characters as defined in Unicode; they do not include all the information
in the Unicode database.
- Han Indices, for
the Chinese-origin ideograms.
“To expedite locating
specific Han ideographic characters within the Unicode Han ideographic
set, this chapter contains
a radical-stroke index.” The
Han Radical-Stroke Index
itself is available as a separate document.
So chapters 1 through 5 form the general part. The relevance of the
other parts depends on what kinds of characters you work with.
If you are looking for the most adequate Unicode character for some
particular use, there is no simple answer. You might browse through the
chart for the block where you expect the character to appear; for example,
a mathematical symbol is probably in the
Mathematical Symbols block. If your clue to the character is
its name, you could use the nice
searchable online database by
Indrek Hein at the
Institute of the Estonian Language. But note
that the name you have in your mind might not be the one under which the
character is known in Unicode – the name might have been assigned
to a different character there.
Assuming that you know the code number of a character,
at least as a tentative answer to the question
“which character should I use”,
you can consult the following to see what the Unicode standard says about it:
- Its description in the code charts.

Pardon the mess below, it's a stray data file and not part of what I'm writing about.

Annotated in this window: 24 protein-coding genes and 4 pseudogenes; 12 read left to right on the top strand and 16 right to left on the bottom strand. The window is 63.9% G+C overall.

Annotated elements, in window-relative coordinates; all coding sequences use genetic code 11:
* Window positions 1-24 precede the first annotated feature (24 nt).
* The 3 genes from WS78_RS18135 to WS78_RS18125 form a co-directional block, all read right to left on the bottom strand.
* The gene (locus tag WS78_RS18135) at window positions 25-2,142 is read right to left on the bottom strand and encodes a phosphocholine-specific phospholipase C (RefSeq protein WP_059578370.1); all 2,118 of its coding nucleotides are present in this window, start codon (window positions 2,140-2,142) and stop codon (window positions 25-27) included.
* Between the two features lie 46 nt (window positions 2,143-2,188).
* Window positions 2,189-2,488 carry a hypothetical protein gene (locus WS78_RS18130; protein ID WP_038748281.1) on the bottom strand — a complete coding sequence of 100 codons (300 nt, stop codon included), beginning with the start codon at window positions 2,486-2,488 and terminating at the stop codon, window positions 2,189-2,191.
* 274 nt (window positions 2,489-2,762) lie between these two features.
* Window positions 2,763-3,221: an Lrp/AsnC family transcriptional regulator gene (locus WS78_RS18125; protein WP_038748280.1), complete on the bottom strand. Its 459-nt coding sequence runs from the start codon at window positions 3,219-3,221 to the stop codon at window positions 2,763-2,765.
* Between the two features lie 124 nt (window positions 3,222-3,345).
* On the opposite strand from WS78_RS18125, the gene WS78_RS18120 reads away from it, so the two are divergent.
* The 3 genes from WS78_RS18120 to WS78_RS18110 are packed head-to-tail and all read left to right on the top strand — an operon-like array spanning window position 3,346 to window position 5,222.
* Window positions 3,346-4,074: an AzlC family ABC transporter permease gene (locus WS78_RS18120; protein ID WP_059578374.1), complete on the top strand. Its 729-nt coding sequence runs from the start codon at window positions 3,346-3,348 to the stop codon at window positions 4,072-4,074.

- Its properties as defined in the database. Note that this means
several different properties, defined in different files of the database.
- Any additional explanations you might find in the standard, at various places.
I’m afraid there is no systematic way to locate such information, but at least
you should look at the applicable part in chapters 6 through 15.
often contain information which is often like a general description preceding
the code chart (in chapter 16), just placed elsewhere.
OK, let’s take a simple example for illustration. Consider the character
U+2206, i.e. the Unicode character in code position 2206
hexadecimal. Since it falls into the range U+2200..U+22FF, we find it in
the Mathematical Operators block. This suggests that it is
a mathematical symbol in some sense. But the formal confirmation for this is that
Unicodedata.txt file in the character data base
contains the following entry for it:
- has the name INCREMENT
- belongs to
Sm, which is an
“informative” (as opposite to
“normative”) category; the abbreviation
stands for “Symbol, math”;
of the standard explains
what general categories mean in general; note that the categories are referred
to when defining various properties, such as line breaking properties
- belongs to canonical combining class 0, which roughly means just